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We have a PHP application that is encrypted with IonCube. This application calls an XML file stored in the same directory to get its configuration options.

The license for the software allows us to use it on as many domains as we own, but due to the encryption, we would need to install the script on every single domain we have (we have several thousand). What we want is to point all the domains to the same location on the same server, and just have a single install of the application. When the application tries to read the XML config settings file, we want to serve it a different version of the config information based on the domain the user is browsing from. The config data would be stored in a database we will create.

Since the application is encrypted we cannot make the configuration file a variable or point it to another type of file which could perform some logic and we can't change the way it processes the config file.

Any idea how this could be done within the constraints outlined above?

The only thing I have come up with so far is using a userspace filesystem (maybe based on FUSE) to do it...but I'm hoping there is another way. We are running this on a LAMP platform.

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Seems to me your problem breaks down into two areas... the first is a way to get the a program to hand off the configuration info to your web app, and the second is a way to get that program to know something about who is calling it so it can hand off the right config.

The first problem can be solved by using a named pipe. Make the configuration file (say, config.xml) be a named pipe or FIFO, then set up a program that writes to that named pipe.

The second problem is more complicated, since the program that is writing to the named pipe really doesn't know anything about who is on the other end of it. You can solve this with some creative use of lsof. Once you know who is calling you, you can try to find some useful information from their environment to help you know which site is actually being hit.

Here's some pretty crufty perl that tries to solve both problems. You'll no doubt want to tweak this to fit your environment, but hopefully it helps a bit.

#! /usr/bin/perl

use strict;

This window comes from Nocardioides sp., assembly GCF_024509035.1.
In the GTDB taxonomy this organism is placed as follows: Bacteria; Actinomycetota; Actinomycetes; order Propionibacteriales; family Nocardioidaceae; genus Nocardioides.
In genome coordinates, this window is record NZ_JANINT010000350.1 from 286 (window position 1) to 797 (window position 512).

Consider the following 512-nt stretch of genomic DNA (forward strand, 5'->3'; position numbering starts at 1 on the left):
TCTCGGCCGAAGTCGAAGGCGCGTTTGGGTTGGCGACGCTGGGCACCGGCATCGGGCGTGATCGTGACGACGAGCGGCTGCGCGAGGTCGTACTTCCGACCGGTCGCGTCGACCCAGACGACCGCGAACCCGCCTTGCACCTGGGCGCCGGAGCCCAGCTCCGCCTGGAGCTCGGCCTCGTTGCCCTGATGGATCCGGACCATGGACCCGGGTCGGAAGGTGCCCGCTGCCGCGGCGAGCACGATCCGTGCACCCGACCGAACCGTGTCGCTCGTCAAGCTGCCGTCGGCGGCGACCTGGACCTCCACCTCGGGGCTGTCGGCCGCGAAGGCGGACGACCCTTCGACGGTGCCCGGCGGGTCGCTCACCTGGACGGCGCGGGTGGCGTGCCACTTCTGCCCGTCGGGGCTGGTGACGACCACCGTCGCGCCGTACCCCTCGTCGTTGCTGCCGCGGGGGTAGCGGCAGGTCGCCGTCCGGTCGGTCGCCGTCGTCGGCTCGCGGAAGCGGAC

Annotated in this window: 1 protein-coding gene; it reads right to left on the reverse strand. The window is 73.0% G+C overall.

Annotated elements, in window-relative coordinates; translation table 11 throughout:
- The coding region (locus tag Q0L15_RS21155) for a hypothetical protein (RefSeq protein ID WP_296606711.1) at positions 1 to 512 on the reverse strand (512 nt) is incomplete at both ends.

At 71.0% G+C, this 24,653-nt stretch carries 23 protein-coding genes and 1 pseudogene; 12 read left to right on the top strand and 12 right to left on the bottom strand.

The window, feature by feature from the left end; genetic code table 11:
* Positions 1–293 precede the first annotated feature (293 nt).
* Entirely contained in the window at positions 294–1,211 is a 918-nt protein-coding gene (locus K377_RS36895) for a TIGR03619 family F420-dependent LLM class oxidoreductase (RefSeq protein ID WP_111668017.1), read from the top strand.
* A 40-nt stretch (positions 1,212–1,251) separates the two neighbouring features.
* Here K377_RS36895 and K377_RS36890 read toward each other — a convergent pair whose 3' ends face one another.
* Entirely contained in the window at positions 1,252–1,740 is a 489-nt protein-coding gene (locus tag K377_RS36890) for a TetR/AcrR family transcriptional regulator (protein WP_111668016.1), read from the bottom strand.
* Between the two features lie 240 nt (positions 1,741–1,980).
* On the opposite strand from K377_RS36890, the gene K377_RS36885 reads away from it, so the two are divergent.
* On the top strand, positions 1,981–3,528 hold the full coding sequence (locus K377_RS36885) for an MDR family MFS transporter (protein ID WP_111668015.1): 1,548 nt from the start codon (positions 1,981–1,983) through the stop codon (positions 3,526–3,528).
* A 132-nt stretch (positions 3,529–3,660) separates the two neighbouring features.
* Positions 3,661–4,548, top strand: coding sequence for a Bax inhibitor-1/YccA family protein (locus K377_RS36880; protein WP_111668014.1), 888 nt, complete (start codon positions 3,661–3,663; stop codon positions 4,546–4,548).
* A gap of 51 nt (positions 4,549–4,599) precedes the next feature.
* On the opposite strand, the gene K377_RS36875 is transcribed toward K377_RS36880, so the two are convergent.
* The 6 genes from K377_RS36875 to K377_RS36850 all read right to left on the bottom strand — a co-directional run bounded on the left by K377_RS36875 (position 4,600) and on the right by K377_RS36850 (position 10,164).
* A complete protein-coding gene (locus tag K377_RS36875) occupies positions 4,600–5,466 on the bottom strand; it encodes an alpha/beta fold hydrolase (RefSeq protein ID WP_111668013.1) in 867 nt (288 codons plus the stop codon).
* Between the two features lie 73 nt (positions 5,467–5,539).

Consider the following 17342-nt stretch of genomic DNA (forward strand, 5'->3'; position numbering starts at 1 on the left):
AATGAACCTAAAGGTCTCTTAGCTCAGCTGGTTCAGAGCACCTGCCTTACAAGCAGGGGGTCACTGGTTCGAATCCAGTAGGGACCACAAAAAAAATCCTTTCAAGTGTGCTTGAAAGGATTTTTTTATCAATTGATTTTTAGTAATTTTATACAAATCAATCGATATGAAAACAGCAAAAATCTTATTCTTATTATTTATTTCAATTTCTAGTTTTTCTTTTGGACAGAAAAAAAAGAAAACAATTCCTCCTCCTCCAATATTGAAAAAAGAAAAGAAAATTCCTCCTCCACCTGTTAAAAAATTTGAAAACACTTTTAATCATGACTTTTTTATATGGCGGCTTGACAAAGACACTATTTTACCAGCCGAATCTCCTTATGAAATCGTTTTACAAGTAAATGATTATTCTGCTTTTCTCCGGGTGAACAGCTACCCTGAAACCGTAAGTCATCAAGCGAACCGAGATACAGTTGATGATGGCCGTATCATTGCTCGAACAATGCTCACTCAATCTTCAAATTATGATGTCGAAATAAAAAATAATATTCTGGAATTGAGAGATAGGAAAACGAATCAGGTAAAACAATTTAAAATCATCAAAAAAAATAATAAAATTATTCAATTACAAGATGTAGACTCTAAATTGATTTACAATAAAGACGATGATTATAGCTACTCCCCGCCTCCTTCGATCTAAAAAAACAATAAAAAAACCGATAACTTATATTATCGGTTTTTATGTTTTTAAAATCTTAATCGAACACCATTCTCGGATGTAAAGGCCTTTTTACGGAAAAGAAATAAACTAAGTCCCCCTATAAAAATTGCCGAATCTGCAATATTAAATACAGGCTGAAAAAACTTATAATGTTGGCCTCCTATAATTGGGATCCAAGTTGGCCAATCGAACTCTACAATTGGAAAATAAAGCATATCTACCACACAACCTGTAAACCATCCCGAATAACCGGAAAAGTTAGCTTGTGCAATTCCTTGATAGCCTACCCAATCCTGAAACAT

use POSIX qw(mkfifo);

my $f = "the_config.txt";
unlink $f if -e $f;
mkfifo($f, 0644) or die "mkfifo $f failed: $!\n";

while (1) {
    my ($interesting_command, $interesting_pid);

    unless (-p $f) {
        unlink $f;
        mkfifo($f, 0700) or die "mkfifo $f failed: $!\n";

    # the open blocks until someone else tries to read the pipe
    open(FIFO, "> $f") or die "can't write $f: $!\n";

    # figure out who is on the other end?
    open(LSOF, "lsof $f |") or die "can't run lsof: $!\n";
    while (<LSOF>) {
        my ($command, $pid, $user, $fd) = split(m/\s+/, $_);
        next unless $fd =~ m/\d+r$/; # we are only interested in the reader
        $interesting_command = $command;
        $interesting_pid = $pid;
    close LSOF;

    if (!defined($interesting_pid)) {
        print "couldn't find the corresponding pid, :-(\n";
        close FIFO;
        sleep 2;

    print FIFO "I see you process $interesting_pid ($interesting_command)\n"
        or die "couldn't print to $f: $!\n";

    my $the_site = get_site($interesting_pid);
    print FIFO "looks like your server name was $the_site\n"
        or die "couldn't print to $f: $!\n";

    close FIFO or die "couldn't close $f: $!\n";
    sleep 2;
    print "looping\n";

sub get_site {
    my $pid = shift;
    my $server_name;

    # extract data from his environment...
    local($/) = "\0";
    open(PE, "/proc/$pid/environ") or die "can't open environ for pid $pid\n";
    while (<PE>) {
        my ($key, $val) = split(m/=/, $_);
        next unless $key eq 'SERVER_NAME';
        $server_name = $val;

    if ($server_name eq '') {
        return "not found, :-(\n";
    return $server_name;

I tested this by setting up a simple CGI script to read the file:

#! /usr/bin/perl

print "Content-type: text/html\n\n";

print "<html><head></head><body><pre>\n";
open(F, "/full_path_to_the_named_pipe/the_config.txt");
while (<F>) {
print "</pre></body></html>\n";

Hitting this from my personal site prints the domain name that was used to hit it.

Obviously, you'll have to make sure that the user the script is running as has permission to do the lsof and to read the environment of the web server or it won't be able to extract the server name. You'll also need to make sure the script that is writing to the named pipe is always running or your php app will block forever. There are probably a bunch of other caveats, too, but hopefully this is enough to get you started.

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